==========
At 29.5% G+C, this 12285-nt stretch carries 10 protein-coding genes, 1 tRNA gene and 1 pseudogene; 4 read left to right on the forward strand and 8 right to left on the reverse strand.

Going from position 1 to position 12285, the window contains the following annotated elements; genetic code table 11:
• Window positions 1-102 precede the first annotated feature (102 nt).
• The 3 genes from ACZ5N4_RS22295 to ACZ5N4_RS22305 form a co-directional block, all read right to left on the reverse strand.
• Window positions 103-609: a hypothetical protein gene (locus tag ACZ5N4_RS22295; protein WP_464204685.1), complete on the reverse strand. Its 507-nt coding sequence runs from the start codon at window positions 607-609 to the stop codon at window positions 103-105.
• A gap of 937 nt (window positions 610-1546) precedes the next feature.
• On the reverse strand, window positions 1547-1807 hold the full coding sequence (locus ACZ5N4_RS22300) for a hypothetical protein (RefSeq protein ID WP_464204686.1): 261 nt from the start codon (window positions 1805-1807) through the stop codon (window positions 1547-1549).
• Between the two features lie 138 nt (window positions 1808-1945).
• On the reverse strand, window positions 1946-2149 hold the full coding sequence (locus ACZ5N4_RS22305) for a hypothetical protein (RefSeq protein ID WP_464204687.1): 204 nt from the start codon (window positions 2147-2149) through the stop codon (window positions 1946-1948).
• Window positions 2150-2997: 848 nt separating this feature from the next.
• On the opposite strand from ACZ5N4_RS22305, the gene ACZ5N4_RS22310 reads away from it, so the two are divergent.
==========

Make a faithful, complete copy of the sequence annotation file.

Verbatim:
At 29.5% G+C, this 12285-nt stretch carries 10 protein-coding genes, 1 tRNA gene and 1 pseudogene; 4 read left to right on the forward strand and 8 right to left on the reverse strand.

Going from position 1 to position 12285, the window contains the following annotated elements; genetic code table 11:
• Window positions 1-102 precede the first annotated feature (102 nt).
• The 3 genes from ACZ5N4_RS22295 to ACZ5N4_RS22305 form a co-directional block, all read right to left on the reverse strand.
• Window positions 103-609: a hypothetical protein gene (locus tag ACZ5N4_RS22295; protein WP_464204685.1), complete on the reverse strand. Its 507-nt coding sequence runs from the start codon at window positions 607-609 to the stop codon at window positions 103-105.
• A gap of 937 nt (window positions 610-1546) precedes the next feature.
• On the reverse strand, window positions 1547-1807 hold the full coding sequence (locus ACZ5N4_RS22300) for a hypothetical protein (RefSeq protein ID WP_464204686.1): 261 nt from the start codon (window positions 1805-1807) through the stop codon (window positions 1547-1549).
• Between the two features lie 138 nt (window positions 1808-1945).
• On the reverse strand, window positions 1946-2149 hold the full coding sequence (locus ACZ5N4_RS22305) for a hypothetical protein (RefSeq protein ID WP_464204687.1): 204 nt from the start codon (window positions 2147-2149) through the stop codon (window positions 1946-1948).
• Window positions 2150-2997: 848 nt separating this feature from the next.
• On the opposite strand from ACZ5N4_RS22305, the gene ACZ5N4_RS22310 reads away from it, so the two are divergent.